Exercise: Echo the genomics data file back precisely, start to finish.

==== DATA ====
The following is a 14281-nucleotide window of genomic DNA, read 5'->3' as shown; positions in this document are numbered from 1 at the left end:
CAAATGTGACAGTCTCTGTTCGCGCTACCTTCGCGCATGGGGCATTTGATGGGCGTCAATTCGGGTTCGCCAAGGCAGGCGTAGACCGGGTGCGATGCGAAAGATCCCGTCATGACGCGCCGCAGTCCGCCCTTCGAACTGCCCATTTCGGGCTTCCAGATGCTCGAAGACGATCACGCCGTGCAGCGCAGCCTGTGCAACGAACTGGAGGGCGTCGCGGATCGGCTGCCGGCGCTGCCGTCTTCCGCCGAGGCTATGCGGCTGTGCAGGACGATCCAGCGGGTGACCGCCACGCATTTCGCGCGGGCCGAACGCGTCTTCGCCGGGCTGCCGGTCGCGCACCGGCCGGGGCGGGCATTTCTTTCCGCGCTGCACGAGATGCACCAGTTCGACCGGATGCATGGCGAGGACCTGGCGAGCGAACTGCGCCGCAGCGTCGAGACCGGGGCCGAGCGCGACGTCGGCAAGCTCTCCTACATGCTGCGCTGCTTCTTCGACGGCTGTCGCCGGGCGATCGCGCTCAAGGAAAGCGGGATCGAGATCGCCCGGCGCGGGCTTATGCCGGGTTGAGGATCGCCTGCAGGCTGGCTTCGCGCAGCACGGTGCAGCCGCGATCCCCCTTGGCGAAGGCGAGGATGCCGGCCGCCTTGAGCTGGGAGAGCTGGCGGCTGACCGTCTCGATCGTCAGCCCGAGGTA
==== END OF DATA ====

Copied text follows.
The following is a 14281-nucleotide window of genomic DNA, read 5'->3' as shown; positions in this document are numbered from 1 at the left end:
CAAATGTGACAGTCTCTGTTCGCGCTACCTTCGCGCATGGGGCATTTGATGGGCGTCAATTCGGGTTCGCCAAGGCAGGCGTAGACCGGGTGCGATGCGAAAGATCCCGTCATGACGCGCCGCAGTCCGCCCTTCGAACTGCCCATTTCGGGCTTCCAGATGCTCGAAGACGATCACGCCGTGCAGCGCAGCCTGTGCAACGAACTGGAGGGCGTCGCGGATCGGCTGCCGGCGCTGCCGTCTTCCGCCGAGGCTATGCGGCTGTGCAGGACGATCCAGCGGGTGACCGCCACGCATTTCGCGCGGGCCGAACGCGTCTTCGCCGGGCTGCCGGTCGCGCACCGGCCGGGGCGGGCATTTCTTTCCGCGCTGCACGAGATGCACCAGTTCGACCGGATGCATGGCGAGGACCTGGCGAGCGAACTGCGCCGCAGCGTCGAGACCGGGGCCGAGCGCGACGTCGGCAAGCTCTCCTACATGCTGCGCTGCTTCTTCGACGGCTGTCGCCGGGCGATCGCGCTCAAGGAAAGCGGGATCGAGATCGCCCGGCGCGGGCTTATGCCGGGTTGAGGATCGCCTGCAGGCTGGCTTCGCGCAGCACGGTGCAGCCGCGATCCCCCTTGGCGAAGGCGAGGATGCCGGCCGCCTTGAGCTGGGAGAGCTGGCGGCTGACCGTCTCGATCGTCAGCCCGAGGTA